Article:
The drive for women to use methods to enhance their beauty stems back thousands of years. In fact, nail trends are a lot older than you might think and date back to 5,000 BC when fingertips in India were decorated with henna. Tombs of Babylonian soldiers uncovered manicure kits from 4,000 BC used in battle preparation. In hopes of striking fear into their enemies, soldiers would stain their nails with colors of black and green khol as a type of war paint. originating in China.

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Babylonian Soldiers Colored Their Nails Like War Paint

In mythology and palmistry, the left hand is called the dreamer because the ring finger on the left hand leads directly to the heart. I find it a very poetic idea. And that’s why I only wear nail polish on my left ring finger.GLORIA VANDERBILT

Chinese Origins

During the Zhou dynasty, around 600 BC, the royal house preferred the colors of silver and gold. Just like in modern day,  styles and preferences change and those metallic colors were eventually replaced with red and black. Red manis have quite a history! The ingredients included beeswax, egg whites, gelatin, vegetable dyes and gum arabic during the Ming dynasty and often included dyes made from orchids and roses.

Long nails were a status symbol for noblemen and women to indicate that they did not do manual labor or hard work. They would protect their long nails with nail guards that were protected with gems and precious metals.

Ties to Egypt

The lower classes in Egypt wore pale colors such as nudes and light colors. As with the royals in China, the high society Egyptians chose to stand out from the lower classes by using henna to paint their nails a reddish brown. Nail polish was used to help signify class rankings. Pharaohs who were mummified would have their nails painted with henna for their beautification in the afterworld.

In 50 BC Egypt, Cleopatra put her stamp on the Egyptian beauty trends by being one of the first to apply color to just her nails instead of the entire hand. (It is said that Queen Nefertiti previously popularized the henna painting.) Cleopatra pushed the beauty trends forward by dying her nails blood red using plant extracts. Don’t we just love the trendsetters who pushed the boundaries for beauty and style?!

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Queen Nefertiti

Early Nail Art

Peru in the 1400s was greatly influenced by imagery and symbolism. The Aztecs used symbols of eagles to show power, strength and courage for their preparation in battle. The Incan tribespeople would use these motifs to decorate their nails using sharpened wood sticks and natural dyes.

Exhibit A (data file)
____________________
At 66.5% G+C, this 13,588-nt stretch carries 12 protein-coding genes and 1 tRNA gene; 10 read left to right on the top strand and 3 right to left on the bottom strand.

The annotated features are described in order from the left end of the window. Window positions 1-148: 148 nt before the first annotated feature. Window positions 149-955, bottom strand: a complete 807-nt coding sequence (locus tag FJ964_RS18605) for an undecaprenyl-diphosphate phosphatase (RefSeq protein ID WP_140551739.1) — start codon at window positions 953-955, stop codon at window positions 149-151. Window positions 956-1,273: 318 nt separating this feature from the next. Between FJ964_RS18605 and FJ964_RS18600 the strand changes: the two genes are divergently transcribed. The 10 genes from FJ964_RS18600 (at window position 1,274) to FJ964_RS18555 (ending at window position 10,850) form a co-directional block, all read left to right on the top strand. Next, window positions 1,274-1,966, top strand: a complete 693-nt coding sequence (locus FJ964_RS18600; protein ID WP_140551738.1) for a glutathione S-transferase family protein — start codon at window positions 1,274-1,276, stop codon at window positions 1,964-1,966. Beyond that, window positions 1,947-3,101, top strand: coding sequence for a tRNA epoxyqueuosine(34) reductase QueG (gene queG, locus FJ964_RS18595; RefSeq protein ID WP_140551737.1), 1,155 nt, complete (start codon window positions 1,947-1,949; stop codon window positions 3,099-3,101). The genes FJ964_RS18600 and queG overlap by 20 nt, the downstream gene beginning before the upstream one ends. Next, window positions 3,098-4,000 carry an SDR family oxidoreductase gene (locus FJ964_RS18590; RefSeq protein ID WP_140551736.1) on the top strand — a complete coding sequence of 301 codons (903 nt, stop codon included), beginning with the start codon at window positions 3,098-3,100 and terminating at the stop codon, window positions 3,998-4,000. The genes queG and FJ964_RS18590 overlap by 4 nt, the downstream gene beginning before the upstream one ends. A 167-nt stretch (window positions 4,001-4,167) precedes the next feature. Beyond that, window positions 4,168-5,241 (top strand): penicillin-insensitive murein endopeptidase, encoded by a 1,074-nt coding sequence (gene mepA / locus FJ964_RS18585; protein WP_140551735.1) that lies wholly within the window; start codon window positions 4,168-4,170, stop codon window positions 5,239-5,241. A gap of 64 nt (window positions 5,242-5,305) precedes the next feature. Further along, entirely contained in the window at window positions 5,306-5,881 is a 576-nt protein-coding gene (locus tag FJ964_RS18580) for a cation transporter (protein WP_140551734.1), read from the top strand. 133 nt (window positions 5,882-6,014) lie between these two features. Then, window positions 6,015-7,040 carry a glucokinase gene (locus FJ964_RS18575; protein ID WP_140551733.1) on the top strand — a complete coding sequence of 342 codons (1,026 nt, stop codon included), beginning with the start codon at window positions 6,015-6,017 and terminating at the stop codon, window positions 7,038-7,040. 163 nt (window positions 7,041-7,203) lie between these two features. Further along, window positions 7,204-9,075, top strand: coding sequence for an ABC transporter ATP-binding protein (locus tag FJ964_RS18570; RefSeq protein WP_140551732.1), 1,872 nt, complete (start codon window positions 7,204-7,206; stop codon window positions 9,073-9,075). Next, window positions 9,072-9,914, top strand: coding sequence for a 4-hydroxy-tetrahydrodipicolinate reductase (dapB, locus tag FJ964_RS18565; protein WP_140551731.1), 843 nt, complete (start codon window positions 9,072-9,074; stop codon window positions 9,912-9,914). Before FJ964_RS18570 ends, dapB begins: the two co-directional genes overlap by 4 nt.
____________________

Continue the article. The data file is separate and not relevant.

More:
Innovations & Nail Salons

The first nail file was created out of a dental tool by King Louis’s manicurist. This is one of my favorite nail care tools, so I am personally happy for that creative invention!

Paris, France in the 1870s was the perfect location for one of the first commercial nail salons to be opened. Fashion forward men and women were pampered with creams, powders and tinted oils to clean their nails and buff them to a shine. The shiny result after all that nail pampering is the reason we now call it “polish.”

In 1878, Mary Cobb opened her first manicure salon in Manhattan, which was an extension of her husband’s (Dr. J. Parker Pray) manufacturing business. It was called “Mrs. Pray’s Manicure” and she charged $1.25 for a manicure. Mary Cobb was a savvy business woman who expanded her salon services to include hair dressing and skin care. In 1884 she and her ex-husband invented the emory board to which they held a monopoly on both the production and sales.

Cobb’s Manicure Products in an 1893 Marshall Fields Catalog

War & Invention

The U.S. obtained chemical patents from the Germans for nitrocellulose during World War I. This allowed the production of nail polish in shades of pink for the very first time. Think pink! An unexpected contribution to the advancement of nail polish was the increased evolution of the automotive paint industry. Experimentation led to the increased rainbow of available colors… with many women leaning towards bold reds.

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Vintage Cutex Ad During WW II (www.cutex.com)
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